Oracle of Wall St has an epiphany
October 24, 2008 | So there was Alan Greenspan sitting at the witness table before the House Committee on Oversight and Government Reform:
I made a mistake in presuming that the self interest of organizations, specifically banks and others, was such that they were best capable of protecting their own shareholders and the equity in the firms.... The problem here is that something that looked to be a very solid edifice and indeed a critical pillar to market competition and free markets did break down. And that, as I said, shocked me and I don't fully understand why it happened.
Greenspan, former head of the Federal Reserve, along with former Treasury Secretary John Snow and current SEC Chairman Christopher Cox dined on supersized helpings of crow during their testimony, served up by Rep Henry Waxman (D-CA), chairman of the committee. The three professed to be mystified by the collapse of the financial system.
Who could have known?
Greenspan was once held in such high esteem that he served under four presidents — Reagan, Bush (41), Clinton, and Bush (43) — and the world hung on every delphic word every time he spoke. But he has a lot to answer for, now that the house of cards he helped build has come crashing down.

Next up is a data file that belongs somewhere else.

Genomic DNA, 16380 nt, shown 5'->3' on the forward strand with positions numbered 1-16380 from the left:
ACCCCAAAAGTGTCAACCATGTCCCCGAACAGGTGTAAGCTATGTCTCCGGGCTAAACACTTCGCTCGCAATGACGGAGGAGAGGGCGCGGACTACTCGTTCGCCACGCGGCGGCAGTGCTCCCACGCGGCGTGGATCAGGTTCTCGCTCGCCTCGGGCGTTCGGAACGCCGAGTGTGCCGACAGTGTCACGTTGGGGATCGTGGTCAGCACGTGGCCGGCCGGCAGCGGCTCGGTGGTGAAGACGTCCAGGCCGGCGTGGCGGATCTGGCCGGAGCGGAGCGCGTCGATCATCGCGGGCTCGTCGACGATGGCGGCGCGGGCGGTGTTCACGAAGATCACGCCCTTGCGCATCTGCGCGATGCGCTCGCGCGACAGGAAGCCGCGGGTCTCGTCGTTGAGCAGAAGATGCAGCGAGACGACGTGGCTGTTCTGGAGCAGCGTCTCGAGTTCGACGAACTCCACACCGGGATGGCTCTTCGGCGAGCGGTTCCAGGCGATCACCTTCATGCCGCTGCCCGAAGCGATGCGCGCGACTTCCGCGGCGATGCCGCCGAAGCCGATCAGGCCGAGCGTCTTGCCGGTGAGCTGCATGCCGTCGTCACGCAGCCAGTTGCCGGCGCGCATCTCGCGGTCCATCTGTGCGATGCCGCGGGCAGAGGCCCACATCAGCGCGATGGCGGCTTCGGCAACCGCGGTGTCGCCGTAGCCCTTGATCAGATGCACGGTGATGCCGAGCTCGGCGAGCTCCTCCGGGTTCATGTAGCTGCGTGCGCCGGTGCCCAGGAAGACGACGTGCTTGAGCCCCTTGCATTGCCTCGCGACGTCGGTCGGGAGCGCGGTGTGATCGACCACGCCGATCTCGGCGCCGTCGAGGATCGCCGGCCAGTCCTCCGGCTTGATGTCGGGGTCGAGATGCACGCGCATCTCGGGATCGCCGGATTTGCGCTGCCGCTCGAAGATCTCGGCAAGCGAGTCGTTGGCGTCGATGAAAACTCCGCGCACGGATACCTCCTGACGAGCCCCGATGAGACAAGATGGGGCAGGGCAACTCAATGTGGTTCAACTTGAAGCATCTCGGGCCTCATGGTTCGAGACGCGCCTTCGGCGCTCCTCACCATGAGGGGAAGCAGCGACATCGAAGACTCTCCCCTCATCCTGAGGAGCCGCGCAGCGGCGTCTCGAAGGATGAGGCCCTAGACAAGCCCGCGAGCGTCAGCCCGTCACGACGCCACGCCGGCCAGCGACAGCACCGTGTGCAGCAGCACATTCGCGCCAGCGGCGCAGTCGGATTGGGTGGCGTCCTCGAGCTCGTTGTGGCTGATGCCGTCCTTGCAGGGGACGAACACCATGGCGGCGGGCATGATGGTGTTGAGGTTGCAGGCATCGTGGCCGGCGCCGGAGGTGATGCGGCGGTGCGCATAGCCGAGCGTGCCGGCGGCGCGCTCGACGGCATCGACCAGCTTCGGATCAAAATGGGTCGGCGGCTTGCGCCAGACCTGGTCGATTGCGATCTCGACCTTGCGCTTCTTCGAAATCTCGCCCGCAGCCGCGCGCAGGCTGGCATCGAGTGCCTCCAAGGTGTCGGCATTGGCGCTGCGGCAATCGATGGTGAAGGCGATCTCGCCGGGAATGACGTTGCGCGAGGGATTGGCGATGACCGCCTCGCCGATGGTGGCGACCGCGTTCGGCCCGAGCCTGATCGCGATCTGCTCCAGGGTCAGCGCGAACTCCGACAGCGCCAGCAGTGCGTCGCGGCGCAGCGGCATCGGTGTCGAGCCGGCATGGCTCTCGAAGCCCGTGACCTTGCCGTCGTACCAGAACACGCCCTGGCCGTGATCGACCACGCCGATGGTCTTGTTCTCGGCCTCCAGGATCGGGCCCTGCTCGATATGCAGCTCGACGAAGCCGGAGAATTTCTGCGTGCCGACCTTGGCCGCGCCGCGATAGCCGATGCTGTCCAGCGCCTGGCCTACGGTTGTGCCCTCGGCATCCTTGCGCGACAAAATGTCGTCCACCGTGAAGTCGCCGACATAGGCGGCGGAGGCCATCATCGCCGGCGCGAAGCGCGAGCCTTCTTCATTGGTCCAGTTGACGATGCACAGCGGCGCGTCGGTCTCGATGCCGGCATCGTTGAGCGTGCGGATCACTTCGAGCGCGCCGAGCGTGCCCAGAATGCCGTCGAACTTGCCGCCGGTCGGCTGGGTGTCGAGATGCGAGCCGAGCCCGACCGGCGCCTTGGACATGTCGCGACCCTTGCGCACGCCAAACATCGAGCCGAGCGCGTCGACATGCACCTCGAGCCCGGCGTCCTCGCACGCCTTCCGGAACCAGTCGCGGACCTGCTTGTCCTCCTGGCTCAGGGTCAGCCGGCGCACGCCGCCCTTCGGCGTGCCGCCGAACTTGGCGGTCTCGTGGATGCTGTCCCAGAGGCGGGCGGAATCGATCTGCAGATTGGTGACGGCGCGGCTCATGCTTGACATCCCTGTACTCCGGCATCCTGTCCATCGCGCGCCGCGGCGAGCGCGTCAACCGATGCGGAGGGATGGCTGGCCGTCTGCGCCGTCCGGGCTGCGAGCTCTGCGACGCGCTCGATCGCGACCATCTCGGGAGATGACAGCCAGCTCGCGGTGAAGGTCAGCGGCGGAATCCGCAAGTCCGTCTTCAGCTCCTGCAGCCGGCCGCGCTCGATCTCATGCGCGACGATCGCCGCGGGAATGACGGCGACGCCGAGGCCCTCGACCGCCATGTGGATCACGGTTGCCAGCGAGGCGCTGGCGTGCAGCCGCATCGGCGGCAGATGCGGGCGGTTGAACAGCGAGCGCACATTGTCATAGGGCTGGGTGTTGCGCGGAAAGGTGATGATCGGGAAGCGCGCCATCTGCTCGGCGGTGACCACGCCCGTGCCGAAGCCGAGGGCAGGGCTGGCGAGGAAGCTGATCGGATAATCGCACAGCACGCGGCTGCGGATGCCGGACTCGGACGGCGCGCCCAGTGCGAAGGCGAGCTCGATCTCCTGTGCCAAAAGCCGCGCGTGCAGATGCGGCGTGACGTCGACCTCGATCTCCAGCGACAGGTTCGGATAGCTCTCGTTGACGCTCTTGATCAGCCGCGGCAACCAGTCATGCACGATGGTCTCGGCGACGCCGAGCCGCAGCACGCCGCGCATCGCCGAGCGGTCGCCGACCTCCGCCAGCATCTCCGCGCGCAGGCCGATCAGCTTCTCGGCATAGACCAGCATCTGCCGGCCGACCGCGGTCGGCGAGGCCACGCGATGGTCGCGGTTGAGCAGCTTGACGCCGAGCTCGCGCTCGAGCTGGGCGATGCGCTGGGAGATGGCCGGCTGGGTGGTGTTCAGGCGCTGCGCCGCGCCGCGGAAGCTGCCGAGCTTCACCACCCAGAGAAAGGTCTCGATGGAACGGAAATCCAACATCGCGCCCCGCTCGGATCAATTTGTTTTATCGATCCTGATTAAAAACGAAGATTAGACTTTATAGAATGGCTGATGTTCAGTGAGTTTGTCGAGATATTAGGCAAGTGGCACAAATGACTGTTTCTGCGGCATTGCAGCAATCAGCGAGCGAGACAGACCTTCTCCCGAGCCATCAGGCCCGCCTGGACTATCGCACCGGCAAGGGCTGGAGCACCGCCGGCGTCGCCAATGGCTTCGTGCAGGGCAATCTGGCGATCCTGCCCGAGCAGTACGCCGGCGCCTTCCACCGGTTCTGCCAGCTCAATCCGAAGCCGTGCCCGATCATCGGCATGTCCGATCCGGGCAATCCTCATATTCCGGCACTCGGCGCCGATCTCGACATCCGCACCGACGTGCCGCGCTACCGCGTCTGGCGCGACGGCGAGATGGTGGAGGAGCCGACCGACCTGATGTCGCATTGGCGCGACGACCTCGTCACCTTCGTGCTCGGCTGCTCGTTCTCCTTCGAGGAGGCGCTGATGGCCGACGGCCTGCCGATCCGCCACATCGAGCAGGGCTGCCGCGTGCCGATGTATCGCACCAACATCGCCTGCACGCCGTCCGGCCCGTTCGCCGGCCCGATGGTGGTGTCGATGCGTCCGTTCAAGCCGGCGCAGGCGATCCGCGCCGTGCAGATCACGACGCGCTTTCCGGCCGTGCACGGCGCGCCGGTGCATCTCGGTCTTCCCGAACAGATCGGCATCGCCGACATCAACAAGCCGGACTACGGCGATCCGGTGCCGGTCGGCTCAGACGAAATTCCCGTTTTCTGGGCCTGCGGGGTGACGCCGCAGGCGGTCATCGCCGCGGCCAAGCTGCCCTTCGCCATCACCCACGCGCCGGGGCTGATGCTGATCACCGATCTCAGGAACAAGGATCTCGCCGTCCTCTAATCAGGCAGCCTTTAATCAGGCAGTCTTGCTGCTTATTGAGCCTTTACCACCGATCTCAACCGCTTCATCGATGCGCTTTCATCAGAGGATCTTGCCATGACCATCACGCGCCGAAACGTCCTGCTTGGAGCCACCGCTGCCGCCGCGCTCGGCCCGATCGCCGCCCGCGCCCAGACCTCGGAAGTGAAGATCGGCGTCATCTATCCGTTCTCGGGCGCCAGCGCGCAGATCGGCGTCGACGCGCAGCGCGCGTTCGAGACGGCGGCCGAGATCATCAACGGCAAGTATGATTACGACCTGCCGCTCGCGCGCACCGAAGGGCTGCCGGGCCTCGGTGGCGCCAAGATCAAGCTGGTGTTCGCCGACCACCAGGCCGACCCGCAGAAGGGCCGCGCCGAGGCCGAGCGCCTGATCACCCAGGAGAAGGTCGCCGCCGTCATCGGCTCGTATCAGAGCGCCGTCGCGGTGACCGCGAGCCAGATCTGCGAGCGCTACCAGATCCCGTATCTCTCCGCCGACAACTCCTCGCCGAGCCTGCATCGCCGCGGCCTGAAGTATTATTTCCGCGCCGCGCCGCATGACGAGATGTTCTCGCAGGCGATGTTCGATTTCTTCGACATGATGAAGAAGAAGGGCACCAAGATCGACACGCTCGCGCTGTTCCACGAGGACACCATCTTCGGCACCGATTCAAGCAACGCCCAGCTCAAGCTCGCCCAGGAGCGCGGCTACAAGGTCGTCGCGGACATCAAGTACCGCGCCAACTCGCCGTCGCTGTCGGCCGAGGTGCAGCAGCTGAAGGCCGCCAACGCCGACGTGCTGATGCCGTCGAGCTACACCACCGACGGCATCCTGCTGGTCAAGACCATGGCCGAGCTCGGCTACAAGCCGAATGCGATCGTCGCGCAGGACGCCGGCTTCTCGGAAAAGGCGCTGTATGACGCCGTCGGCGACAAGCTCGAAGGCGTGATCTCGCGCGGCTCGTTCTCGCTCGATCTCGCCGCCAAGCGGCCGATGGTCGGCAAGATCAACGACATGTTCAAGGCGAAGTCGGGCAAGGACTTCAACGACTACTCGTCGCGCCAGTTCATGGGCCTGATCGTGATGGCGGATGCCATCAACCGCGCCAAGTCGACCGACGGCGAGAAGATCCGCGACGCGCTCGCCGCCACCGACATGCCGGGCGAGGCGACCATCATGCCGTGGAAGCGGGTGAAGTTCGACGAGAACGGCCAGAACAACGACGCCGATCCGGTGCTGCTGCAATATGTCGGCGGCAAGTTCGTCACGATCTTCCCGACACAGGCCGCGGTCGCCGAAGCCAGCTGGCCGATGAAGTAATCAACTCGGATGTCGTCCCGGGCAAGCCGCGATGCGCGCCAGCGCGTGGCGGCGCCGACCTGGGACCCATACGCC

Two huge bubbles have burst in the last decade, technology and housing, both fueled by easy money and cavalier disregard for risk.
The United States has long promoted a laissez-faire version of capitalism to the world, and now the economies around the world lie in shambles.
Oh, yes, Mr Greenspan has a lot to answer for.
I'm not saying that he is completely to blame. But he is an ideologue who held staunchly to his theories, and his reputation largely shielded him from challenge. I mean, greed is powerful, and while markets were soaring hardly anybody questioned Greenspan's policies. Now we're paying the price.
Last updated on Sep 9, 2016